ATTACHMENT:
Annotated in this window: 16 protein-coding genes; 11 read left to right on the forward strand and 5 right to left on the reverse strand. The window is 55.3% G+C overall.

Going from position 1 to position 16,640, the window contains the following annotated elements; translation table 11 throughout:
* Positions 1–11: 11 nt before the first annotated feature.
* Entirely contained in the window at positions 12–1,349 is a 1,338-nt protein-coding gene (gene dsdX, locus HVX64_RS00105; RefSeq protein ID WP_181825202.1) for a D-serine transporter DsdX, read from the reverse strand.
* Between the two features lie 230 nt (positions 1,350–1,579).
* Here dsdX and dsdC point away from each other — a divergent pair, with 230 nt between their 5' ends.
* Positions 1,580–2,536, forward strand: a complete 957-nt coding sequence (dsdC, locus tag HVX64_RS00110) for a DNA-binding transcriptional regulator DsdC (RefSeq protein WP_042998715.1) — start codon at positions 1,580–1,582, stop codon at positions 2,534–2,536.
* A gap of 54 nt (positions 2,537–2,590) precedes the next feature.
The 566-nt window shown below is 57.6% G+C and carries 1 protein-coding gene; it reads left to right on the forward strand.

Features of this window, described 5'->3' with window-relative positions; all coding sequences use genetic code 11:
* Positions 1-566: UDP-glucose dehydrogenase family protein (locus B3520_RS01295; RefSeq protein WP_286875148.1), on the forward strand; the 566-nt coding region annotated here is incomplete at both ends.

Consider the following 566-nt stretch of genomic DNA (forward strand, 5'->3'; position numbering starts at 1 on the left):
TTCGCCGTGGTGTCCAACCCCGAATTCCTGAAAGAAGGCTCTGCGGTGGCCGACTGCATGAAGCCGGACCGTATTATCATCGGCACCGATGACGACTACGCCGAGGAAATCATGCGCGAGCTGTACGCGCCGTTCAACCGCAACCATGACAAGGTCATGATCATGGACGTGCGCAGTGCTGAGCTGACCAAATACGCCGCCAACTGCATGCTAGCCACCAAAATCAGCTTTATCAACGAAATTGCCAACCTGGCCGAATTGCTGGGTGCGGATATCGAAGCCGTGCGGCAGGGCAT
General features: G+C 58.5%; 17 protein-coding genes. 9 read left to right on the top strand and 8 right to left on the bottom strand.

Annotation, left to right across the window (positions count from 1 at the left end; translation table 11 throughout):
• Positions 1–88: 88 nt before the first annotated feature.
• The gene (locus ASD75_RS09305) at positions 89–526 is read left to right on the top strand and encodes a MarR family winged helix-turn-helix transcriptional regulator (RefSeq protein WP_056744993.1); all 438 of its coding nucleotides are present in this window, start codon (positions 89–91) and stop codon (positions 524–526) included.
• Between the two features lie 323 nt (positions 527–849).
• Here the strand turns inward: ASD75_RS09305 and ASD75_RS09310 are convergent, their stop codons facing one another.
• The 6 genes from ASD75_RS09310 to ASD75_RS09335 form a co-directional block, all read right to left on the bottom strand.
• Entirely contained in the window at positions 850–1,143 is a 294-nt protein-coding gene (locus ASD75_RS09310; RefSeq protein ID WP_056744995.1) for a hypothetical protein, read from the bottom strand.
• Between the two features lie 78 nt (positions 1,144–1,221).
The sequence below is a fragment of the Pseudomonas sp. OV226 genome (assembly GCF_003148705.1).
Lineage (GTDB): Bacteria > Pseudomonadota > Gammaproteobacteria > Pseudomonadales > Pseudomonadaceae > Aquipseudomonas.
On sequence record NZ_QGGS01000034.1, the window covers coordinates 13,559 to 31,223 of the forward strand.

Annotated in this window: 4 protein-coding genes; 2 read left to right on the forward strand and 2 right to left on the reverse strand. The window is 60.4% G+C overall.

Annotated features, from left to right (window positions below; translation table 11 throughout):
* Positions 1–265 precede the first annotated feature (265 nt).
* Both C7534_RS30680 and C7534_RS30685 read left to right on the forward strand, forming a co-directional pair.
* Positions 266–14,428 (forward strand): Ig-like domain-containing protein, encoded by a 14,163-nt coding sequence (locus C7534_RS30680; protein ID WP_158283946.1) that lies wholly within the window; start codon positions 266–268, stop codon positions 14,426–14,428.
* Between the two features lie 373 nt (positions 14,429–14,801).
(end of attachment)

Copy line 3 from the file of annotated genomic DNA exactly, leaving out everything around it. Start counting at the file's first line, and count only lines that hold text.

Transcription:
* Positions 1–11: 11 nt before the first annotated feature.